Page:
Ever since Trayvon Martin was shot, anti-gun groups and Democrats have been in full court press mode in an attempt to turn the tide on stand your ground laws and get them wiped off the books.
With a view to accomplishing this, many initially framed their opposition to stand your ground laws by trying to paint them as a Republican creation that had been forced upon the people of various states by over-zealous legislatures. But that argument collapsed when the number of Democrat governors who oversaw passage of such bills became known. (Prominent among them, of course, was Janet Napolitano, who signed Arizona’s stand your ground law in 2006.)
The other line of argument, still ongoing, is a racial one. It rests on the suggestion that stand your ground laws are somehow anti-black, and therefore discriminatory: some have even argued such laws mark a turning back of the clock (racially) in southern states. Of course, one of the immediate problems with this line of argument is that stand your ground laws are in the north as well as the south.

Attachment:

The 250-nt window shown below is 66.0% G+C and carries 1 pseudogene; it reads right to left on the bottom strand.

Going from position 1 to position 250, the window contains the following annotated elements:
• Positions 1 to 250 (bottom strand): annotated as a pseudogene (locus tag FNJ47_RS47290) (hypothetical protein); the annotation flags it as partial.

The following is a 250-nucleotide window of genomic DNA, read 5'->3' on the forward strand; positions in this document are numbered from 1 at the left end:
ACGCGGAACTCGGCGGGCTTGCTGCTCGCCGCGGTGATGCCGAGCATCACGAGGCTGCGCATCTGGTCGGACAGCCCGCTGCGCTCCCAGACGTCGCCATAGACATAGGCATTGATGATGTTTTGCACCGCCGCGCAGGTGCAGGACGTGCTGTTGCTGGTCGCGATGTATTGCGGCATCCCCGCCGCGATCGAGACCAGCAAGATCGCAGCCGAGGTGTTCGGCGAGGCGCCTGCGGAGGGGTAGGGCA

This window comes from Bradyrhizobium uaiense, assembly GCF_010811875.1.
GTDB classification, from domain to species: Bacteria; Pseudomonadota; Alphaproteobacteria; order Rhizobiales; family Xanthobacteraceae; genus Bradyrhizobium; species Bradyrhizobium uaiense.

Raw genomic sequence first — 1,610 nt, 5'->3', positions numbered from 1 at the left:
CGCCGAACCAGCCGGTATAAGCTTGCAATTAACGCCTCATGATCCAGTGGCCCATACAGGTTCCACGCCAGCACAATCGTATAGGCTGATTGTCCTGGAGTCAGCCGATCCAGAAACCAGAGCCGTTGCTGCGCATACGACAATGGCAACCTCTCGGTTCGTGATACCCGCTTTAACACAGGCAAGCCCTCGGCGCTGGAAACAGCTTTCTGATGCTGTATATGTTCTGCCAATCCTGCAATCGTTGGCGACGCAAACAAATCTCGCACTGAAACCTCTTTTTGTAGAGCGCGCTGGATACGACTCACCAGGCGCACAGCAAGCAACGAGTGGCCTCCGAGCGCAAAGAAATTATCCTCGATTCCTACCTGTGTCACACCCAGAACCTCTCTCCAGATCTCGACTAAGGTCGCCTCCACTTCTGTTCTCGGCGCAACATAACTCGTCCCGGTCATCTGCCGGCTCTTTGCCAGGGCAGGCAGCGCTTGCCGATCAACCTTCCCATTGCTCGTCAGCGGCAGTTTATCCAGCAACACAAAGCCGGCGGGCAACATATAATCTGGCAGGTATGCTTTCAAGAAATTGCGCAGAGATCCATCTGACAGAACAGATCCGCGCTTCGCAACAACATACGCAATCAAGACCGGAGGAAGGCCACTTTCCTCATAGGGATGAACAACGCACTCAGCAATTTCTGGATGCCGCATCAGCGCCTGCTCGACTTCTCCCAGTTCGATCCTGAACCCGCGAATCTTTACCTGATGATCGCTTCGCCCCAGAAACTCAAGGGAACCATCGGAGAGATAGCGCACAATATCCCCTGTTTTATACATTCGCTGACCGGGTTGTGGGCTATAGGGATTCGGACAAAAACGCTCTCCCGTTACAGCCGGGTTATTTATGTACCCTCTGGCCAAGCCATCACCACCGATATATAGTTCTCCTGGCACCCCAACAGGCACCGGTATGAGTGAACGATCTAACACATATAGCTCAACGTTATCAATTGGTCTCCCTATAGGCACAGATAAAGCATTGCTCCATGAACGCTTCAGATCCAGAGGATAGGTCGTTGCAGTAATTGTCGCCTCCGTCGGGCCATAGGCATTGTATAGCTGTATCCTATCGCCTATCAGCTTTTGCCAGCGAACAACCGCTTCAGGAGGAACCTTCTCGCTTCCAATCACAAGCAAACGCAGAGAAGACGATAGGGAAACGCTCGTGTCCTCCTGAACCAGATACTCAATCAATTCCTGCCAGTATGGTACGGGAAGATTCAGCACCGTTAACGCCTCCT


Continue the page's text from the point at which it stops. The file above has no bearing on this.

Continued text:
But the greatest problem facing this racial argument is that stand your ground laws benefit citizens of all color. In other words, it’s not a matter of race or ethnicity, but of having a gun with you–regardless of your race–in order to repel an attacker when attacked, regardless of the race of the attacker.
The NAACP recognizes this, and has come out in support of Florida’s stand your ground law in defense of a black, female Floridian who has been charged with assault for shooting at a man whom she claims was threatening her life. The woman, Marissa Danielle Alexander, was assaulted by her husband, who allegedly strangled her during the assault. While being attacked, Alexander was able to grab her handgun and fire a single shot, for which she faces charges.
The NAACP maintains that under Florida’s stand your ground law, Alexander ought not be sentenced for assault.